Q5. How can Boral collaborate with others in your industry to further encourage recycling?                  

We’re doing more work to make the industry and our construction partners aware of our capabilities when it comes to inbound and outbound recycled materials, and our 360-degree circular materials solution.

We have a strong relationship with various major construction industry leaders, such as Mirvac, Laing O’Rourke, John Holland, CPB, Multiplex, Built, just to name a few, and deliver our solutions to them to enable optimised waste management, reduced disposal costs and visibility end to end of the material flow.

The recent implementation of various success cases with them has been leading other parties interested in working with us to help deliver more sustainable and circular outcomes.

Q6. How can publications, such as Eco Voice, play their part in promoting sustainability in your business sector?

Certainly talking to you and having the opportunity to share our capability in the recycling space with your readers is a good start!

I think having a regular focus on sustainability in construction or the ways in which heavy industry use circular economy principles can only be a good thing. We should put a spotlight on some of the excellent work being done by businesses across the board to become more sustainable and make positive progress on the path to decarbonisation.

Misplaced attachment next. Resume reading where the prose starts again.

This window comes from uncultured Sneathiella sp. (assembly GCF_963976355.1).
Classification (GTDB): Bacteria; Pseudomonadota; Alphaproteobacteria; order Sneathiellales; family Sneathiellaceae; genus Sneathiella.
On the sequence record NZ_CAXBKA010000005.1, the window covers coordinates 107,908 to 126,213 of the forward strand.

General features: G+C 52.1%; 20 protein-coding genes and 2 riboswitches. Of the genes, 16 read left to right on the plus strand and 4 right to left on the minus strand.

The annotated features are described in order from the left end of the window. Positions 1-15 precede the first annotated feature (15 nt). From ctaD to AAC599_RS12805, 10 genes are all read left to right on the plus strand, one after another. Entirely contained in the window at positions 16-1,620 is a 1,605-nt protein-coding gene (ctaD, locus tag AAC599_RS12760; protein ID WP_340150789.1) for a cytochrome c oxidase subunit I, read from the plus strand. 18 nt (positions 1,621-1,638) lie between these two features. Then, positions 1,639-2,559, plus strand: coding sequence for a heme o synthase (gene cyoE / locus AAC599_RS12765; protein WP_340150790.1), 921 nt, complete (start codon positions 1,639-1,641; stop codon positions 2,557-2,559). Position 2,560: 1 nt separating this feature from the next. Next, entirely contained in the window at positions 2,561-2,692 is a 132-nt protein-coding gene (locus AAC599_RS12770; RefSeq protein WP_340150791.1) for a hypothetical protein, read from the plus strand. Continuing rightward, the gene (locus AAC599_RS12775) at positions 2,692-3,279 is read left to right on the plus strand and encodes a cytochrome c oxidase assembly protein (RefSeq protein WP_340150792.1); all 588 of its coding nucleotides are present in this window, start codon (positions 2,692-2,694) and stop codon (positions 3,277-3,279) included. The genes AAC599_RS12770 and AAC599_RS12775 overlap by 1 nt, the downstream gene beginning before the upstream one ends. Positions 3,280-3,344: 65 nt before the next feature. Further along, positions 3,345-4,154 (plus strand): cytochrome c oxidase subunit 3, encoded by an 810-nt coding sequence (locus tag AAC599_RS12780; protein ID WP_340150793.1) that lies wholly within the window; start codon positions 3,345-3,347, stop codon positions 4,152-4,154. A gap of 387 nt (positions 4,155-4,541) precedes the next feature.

First published in 2003, Eco Voice is your go-to publication for sustainability news in Australia. Eco Voice prides itself as an independent news platform with a clear focus on sustainability, with articles coming from a diverse range of contributors – all levels of government, corporations, not-for-profits, community groups, small to medium sized businesses, universities, research organisations, together with input from international sources. Eco Voice values community, conservation and commerce. Eco Voice is a media partner of the prestigious Australian Banksia Sustainability Awards – The Peak Sustainability Awards.


Boral is the largest vertically-integrated construction materials company in Australia. Our network includes prized quarry and cement infrastructure, bitumen, construction materials recycling, asphalt and concrete batching operations.

We employ about 7,500 employees and contractors across our operations that span more than 360 sites nation-wide.

For more than 75 years we’ve been building something great in Australia – rarely a day goes by that you wouldn’t pass one of our sites or trucks, enter a building, use a road, bridge, tunnel, footpath or other critical infrastructure that our people and products have helped enable.